How to Link Online Marketing with Offline Sales
Given the abundance of channels available to today’s consumers, it is nothing unexpected to see them bouncing back and forth between a mix of media prior to making a purchase. Since marketers have no control over which path consumers will choose anymore, having a seamless narrative across all those channels and accurately measuring the performance of each is getting even more difficult. Despite these complicated problems at hand, today’s marketers equally have very advanced technologies that can integrate semantic technology and information science to give deep insight across the entire customer journey rather than spanning just one or two touch points. All they need to thrive is integrating their online and offline channels tightly around a singular, powerful brand message. In fact, integrated marketing has become a high priority for marketers to reach buyers in an increasingly complex consumer journey that stretches across numerous devices and channels, according to a study entitled "State of Integrated Marketing 2017: Mapping the Journey to Success", conducted by research firm 451 Research on behalf of PlaceIQ.
Some of the findings from the study bear discussing, therefore, this article will first shed light on the key takeaways from the survey, from there, in light of those highlighted points, we will examine newer measurement points.
One of the things that stands out from the other findings of the research is the shift online and offline marketers are going through. The study suggests that “offline marketers are increasingly turning to search, social and in-app marketing to drive in-store sales.” In the meantime, “online marketers have increased their investments in television, print and outdoor channels with the realization that those channels are not only too big to ignore but offer sophisticated targeting options.”
Furthermore, the study found that for online marketers, the most important measurable goal is customer engagement while for offline marketers, it is brand loyalty. It is important to note that the companies that sell their products and services offline indicated that they see both online and offline engagement as equally important, meaning that even though online is not a channel for them to sell their goods, it is still a powerful instrument for them to drive foot traffic. Therefore, if you think the alignment between online and offline channels is important only for businesses that sell in mixed offline/online environments, you might be leaving money on the table.
Barriers to Linking Online Marketing with Offline Sales and Customer Engagement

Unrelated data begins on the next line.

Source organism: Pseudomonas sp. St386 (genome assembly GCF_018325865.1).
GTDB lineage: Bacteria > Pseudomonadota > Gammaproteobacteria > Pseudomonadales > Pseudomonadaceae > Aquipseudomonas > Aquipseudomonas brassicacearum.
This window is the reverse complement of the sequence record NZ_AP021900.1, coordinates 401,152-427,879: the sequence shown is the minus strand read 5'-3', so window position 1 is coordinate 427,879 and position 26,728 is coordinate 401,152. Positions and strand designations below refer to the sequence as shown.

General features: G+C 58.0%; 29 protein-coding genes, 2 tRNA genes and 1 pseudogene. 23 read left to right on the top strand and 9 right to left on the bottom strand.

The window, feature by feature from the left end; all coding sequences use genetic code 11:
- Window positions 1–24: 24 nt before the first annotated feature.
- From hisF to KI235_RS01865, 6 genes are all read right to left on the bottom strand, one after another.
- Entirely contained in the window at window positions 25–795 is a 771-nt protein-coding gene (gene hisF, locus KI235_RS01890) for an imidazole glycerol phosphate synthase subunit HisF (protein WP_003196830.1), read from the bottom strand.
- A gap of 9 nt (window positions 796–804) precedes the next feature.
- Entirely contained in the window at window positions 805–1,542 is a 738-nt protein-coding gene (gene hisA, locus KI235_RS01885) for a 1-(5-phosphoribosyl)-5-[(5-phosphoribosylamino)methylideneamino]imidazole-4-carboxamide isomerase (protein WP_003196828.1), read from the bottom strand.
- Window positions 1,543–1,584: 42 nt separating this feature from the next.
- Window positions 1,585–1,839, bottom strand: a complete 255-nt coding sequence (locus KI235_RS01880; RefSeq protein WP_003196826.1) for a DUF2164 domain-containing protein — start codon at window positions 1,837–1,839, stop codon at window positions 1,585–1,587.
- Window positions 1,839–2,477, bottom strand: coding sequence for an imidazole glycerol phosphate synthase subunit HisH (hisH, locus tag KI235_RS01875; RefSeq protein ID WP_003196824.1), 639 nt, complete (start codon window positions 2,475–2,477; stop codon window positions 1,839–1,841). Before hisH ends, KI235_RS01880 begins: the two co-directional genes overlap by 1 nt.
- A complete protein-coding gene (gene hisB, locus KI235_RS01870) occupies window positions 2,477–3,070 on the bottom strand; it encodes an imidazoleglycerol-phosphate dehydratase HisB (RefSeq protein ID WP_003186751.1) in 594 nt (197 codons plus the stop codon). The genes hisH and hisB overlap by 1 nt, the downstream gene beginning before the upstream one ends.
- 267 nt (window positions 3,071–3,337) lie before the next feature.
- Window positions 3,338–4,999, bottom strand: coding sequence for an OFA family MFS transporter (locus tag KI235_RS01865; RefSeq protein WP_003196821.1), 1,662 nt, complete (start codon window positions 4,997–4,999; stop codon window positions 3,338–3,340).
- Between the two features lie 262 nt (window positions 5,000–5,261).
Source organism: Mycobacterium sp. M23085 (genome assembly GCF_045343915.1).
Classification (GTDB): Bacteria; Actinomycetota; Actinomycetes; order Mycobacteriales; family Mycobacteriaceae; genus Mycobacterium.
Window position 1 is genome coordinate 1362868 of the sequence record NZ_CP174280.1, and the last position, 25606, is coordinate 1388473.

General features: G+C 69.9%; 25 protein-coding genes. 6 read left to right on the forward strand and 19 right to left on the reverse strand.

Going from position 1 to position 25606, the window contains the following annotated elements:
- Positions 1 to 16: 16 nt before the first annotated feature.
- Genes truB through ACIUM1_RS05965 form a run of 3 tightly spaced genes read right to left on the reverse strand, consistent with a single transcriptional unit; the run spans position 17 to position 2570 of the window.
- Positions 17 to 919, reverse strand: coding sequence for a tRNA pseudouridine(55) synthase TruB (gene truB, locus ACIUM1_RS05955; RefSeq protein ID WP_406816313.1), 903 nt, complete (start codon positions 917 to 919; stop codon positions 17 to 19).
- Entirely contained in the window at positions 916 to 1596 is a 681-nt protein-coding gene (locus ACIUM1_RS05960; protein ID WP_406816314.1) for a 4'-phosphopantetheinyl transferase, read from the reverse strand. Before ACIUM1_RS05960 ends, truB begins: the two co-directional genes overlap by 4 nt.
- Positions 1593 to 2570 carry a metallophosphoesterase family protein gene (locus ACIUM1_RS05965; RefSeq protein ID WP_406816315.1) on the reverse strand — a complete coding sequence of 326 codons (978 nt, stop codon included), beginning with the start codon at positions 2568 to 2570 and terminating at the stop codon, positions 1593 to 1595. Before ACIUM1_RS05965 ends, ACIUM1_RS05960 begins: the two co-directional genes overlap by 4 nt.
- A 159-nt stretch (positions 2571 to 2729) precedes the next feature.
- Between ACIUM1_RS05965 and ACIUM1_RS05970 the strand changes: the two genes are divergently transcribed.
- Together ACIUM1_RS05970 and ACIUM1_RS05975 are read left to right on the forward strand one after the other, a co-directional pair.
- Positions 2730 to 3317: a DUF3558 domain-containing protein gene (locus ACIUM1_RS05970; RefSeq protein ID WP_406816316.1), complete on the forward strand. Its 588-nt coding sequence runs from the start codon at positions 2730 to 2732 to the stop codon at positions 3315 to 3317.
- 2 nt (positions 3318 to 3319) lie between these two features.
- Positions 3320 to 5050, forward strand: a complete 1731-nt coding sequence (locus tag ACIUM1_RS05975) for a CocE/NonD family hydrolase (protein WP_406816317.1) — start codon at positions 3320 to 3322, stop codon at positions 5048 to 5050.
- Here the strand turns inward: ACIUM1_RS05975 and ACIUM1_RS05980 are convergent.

If integrated marketing is so important, then, what is standing in the way of organizations to run a best-in-class integrated marketing program? To find out, the market research firm queried 200 multi-channel marketers operating in North America in categories including automotive, consumer goods, restaurant, retail, and travel. While lack of collaboration across marketing teams was the number one cited challenge, it was followed by a lack of unified measures of success.
The first roadblock is pretty much self-explanatory, however, the second one bears elaborating on. In the survey, 40 percent of the marketers, who claimed they already run a best-in-class integrated marketing program, also indicated that they have shared performance goals across physical and digital marketing channels, meaning the second most cited reason for failing at executing an integrated marketing campaign is one of the fundamental elements to excelling in it. What would be the main hindrance to effective unified measurement processes then? When we think about the measurement process, data seems to be the currency. With this in mind, the main barrier is either collecting data or the process of translating it into actionable recommendations. Considering the explosion of data and ways of gathering it, I would say it is most likely the latter. PlaceIQ’s research backs me up on that as well, stating: “Our research shows that there is a clear need for marketers to better understand the technology options that are available, align more strategically with IT, or hire in-house experts to support the increasingly technical and complex nature of media and marketing analytics platforms.” The report claims that a large amount of data generated by consumers in the process of decision-making frequently goes unused because of this very same reason.